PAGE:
Park & Ride symbolic solution; more bus service is what’s needed

By Scott Hamilton

As Sammamish drivers try to cope with congestion in the city, increasing transit service is often suggested as one solution.

Proponents of the developer STCA plans for the Town Center have, in part, pointed to the possibility of including a park and ride (PNR) in the plans as a reason to lift the building moratorium and let STCA file its applications for development.

Without getting into the pros and cons of the overall STCA plan for the Town Center, inclusion of the PNR at this point is more symbolic than substance. Here’s why. Continue reading “Park & Ride symbolic solution; more bus service is what’s needed”

First candidates emerge for City Council, 45th State Senate seats

City_of_SammamishWe’re only two months into 2017 and already some names are emerging for the November 7 off-year election.

City and County council races occur this year. A special election for the 45th State Senate seat, which includes the north end of Sammamish roughly along a line of SE 8th St., will also be on the ballot.

Sammamish Comment gave a full rundown of the local elections in January. In Sammamish, two City Council Members upended the dynamics of the election when they announced at the Council retreat in January that they would not run for reelection. First-term Council Member Bob Keller and Mayor Don Gerend, who has been on the Council since the first election in 1999, said they will retire at the end of this year.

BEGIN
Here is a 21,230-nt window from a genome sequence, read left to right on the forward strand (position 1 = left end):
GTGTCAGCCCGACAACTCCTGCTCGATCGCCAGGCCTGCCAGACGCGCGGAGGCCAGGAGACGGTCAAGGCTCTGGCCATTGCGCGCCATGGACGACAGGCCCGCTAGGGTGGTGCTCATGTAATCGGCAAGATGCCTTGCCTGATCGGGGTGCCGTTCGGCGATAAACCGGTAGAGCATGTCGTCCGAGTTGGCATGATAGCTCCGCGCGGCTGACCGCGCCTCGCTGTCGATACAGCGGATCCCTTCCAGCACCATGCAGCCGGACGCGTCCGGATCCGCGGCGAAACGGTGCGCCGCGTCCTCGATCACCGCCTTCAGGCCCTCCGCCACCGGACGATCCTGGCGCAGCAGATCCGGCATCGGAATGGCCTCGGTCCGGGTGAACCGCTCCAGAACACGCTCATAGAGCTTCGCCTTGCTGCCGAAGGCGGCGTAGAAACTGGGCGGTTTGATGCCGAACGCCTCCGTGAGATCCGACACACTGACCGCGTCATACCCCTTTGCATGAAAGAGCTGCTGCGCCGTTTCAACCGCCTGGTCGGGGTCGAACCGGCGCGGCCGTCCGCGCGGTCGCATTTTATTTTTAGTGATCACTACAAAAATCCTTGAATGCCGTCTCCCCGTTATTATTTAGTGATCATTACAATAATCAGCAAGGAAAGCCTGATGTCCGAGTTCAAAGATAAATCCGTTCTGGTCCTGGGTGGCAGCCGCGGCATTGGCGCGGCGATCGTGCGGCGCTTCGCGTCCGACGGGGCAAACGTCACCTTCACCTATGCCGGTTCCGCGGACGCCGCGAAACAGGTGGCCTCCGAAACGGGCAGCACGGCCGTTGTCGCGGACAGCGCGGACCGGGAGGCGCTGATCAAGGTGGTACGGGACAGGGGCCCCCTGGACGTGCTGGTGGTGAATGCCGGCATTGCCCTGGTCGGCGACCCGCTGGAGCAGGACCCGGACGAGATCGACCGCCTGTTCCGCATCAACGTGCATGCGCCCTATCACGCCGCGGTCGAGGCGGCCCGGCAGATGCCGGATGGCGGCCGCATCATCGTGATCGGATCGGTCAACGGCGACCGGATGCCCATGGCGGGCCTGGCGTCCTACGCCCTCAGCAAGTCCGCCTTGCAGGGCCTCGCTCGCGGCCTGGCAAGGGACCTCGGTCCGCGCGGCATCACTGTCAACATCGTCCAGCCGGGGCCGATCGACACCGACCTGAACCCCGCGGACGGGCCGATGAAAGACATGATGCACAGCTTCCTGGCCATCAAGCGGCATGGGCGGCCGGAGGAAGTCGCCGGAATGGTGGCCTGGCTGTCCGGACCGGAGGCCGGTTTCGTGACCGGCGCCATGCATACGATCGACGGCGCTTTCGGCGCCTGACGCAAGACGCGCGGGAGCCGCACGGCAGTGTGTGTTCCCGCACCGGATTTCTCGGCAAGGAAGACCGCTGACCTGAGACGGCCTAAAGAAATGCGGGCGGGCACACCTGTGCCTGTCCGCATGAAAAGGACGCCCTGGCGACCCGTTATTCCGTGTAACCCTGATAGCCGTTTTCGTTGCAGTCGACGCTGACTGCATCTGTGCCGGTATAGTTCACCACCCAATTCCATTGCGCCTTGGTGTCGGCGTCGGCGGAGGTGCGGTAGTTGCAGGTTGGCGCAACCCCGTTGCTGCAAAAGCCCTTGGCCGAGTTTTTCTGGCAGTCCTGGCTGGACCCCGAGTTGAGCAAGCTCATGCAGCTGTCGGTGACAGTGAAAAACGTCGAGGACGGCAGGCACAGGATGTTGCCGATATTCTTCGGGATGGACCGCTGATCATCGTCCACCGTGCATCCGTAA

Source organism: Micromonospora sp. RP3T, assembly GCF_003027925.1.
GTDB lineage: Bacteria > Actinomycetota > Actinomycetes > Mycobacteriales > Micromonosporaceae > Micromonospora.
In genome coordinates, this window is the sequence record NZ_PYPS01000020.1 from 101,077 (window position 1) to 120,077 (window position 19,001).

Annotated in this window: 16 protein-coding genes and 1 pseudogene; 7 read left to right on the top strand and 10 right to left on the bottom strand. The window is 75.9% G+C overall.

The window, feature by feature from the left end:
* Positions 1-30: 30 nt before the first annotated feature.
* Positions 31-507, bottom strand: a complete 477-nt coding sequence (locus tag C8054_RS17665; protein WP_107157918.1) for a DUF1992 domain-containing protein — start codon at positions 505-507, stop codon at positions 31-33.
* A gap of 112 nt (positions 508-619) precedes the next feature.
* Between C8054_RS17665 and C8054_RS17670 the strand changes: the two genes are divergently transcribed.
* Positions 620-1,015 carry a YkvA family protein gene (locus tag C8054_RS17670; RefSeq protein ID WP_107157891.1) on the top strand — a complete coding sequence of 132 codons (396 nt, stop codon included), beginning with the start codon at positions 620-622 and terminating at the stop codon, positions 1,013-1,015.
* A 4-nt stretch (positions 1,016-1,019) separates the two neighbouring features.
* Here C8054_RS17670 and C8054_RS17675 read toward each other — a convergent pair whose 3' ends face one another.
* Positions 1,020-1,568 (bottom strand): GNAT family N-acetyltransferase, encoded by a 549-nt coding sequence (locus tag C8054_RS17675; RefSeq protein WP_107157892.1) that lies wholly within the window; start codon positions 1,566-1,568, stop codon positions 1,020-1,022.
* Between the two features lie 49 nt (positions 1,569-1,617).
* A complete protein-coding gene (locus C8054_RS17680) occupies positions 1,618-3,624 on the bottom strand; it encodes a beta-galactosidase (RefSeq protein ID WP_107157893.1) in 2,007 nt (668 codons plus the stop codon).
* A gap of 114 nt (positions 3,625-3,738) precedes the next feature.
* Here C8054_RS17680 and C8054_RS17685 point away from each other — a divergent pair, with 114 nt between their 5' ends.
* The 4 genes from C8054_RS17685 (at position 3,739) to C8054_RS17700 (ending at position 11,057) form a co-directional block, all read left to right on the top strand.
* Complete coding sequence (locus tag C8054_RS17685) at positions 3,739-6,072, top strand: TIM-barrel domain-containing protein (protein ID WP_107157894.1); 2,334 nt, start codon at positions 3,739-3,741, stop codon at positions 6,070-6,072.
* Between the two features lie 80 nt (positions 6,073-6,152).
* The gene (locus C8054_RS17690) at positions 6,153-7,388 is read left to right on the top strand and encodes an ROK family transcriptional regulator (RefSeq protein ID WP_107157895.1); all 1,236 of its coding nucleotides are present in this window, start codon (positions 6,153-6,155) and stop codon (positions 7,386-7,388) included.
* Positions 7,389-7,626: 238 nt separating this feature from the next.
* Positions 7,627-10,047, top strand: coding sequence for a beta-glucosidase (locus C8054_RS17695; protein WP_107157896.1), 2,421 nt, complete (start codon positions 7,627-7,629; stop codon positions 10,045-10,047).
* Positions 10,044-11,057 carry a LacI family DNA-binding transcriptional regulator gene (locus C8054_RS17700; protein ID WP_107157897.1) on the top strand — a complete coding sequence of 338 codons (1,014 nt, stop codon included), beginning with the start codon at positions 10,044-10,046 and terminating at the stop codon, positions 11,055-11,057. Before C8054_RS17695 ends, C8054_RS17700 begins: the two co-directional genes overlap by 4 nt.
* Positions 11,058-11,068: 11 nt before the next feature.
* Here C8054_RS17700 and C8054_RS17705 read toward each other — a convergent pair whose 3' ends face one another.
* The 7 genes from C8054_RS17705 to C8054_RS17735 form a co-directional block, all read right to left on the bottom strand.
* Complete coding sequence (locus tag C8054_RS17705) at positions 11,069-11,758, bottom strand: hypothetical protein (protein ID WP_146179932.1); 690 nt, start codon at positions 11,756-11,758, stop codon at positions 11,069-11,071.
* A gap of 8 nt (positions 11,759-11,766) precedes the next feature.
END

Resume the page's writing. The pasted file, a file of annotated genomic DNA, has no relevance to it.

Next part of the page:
Continue reading “First candidates emerge for City Council, 45th State Senate seats”

“Voters have forgiven Sound Transit”

Voters have forgiven us for past troubles:” Sound Transit CEO. That’s the headline of a story on MyNorthwest.com.

The CEO is reacting to the latest vote in favor of Sound Transit 3, the $54bn project, $27bn tax plan over the next 25 years.

The CEO needs to take another look.

Continue reading ““Voters have forgiven Sound Transit””

Final Nov. 8 election results; Precinct analysis to come

Final results for the Nov. 8 election, posted last night by King, Pierce and Snohomish counties and Washington State, for the races and propositions affecting Sammamish, show no surprises from initial election night results.

Sammamish Comment called all but a handful of races on election night and the Too Close To Call races within the first week.

The only race that maintained suspense was for the 5th Legislative District State Senate race between incumbent Democrat Mark Mullet and Republican challenger Chad Magendanz. Mullet led by nearly 3,000 votes on election night with a six point spread in the percentages. The Comment called the race for Mullet then, noting that since 1999, final results didn’t waver by more than 1%-2% from election night.

In this case, however, Mullet’s lead shrank as votes were counted to a low of 509 and by less than a one point spread. The race concluded with 515 votes and 0.69% separating the two. Magendanz conceded Nov. 23.

The 5th LD includes the greater Klahanie area within Sammamish.

Sound Transit 3

The $54bn Sound Transit 3 proposal passed by a 54% result, but this was no area-wide mandate for the agency. Pierce County voters thumped the $27bn tax hike, giving only a 44% approval. Snohomish County barely approved the plan, with a 51%-49% result.

King County, largely on the strength of Seattle, approved it by a 57% margin.